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Part III. Making the most of strong typing

The second major theme of Web Beans is strong typing. The information about the dependencies, interceptors and decorators of a Web Bean, and the information about event consumers for an event producer, is contained in typesafe Java constructs that may be validated by the compiler.

You don't see string-based identifiers in Web Beans code, not because the framework is hiding them from you using clever defaulting rules — so-called "configuration by convention" — but because there are simply no strings there to begin with!

The obvious benefit of this approach is that any IDE can provide autocompletion, validation and refactoring without the need for special tooling. But there is a second, less-immediately-obvious, benefit. It turns out that when you start thinking of identifying objects, events or interceptors via annotations instead of names, you have an opportunity to lift the semantic level of your code.

Web Beans encourages you develop annotations that model concepts, for example,

instead of using compound names like

The annotations are reusable. They help describe common qualities of disparate parts of the system. They help us categorize and understand our code. They help us deal with common concerns in a common way. They make our code more literate and more understandable.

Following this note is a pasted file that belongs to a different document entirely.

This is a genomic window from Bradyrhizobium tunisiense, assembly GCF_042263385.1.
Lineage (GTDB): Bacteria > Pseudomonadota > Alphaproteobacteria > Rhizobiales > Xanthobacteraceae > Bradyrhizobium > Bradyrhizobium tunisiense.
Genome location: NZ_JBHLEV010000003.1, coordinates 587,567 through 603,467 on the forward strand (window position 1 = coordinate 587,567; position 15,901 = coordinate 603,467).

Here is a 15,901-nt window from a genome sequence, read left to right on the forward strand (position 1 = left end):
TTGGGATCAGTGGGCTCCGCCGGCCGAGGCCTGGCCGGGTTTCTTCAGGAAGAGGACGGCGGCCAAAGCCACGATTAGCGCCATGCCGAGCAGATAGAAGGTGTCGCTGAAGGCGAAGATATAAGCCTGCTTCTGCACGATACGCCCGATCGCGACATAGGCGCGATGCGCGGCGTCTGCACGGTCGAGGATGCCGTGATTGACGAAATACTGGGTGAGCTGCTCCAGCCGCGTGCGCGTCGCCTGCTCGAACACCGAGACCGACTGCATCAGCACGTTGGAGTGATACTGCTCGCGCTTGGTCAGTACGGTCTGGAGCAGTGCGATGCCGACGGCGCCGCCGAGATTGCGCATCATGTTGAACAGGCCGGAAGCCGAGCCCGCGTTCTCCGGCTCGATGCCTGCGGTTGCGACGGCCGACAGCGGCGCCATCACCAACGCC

Web Beans stereotypes take this idea a step further. A stereotype models a common role in your application architecture. It encapsulates various properties of the role, including scope, interceptor bindings, deployment type, etc, into a single reusable package.

Even Web Beans XML metadata is strongly typed! There's no compiler for XML, so Web Beans takes advantage of XML schemas to validate the Java types and attributes that appear in XML. This approach turns out to make the XML more literate, just like annotations made our Java code more literate.

We're now ready to meet some more advanced features of Web Beans. Bear in mind that these features exist to make our code both easier to validate and more understandable. Most of the time you don't ever really need to use these features, but if you use them wisely, you'll come to appreciate their power.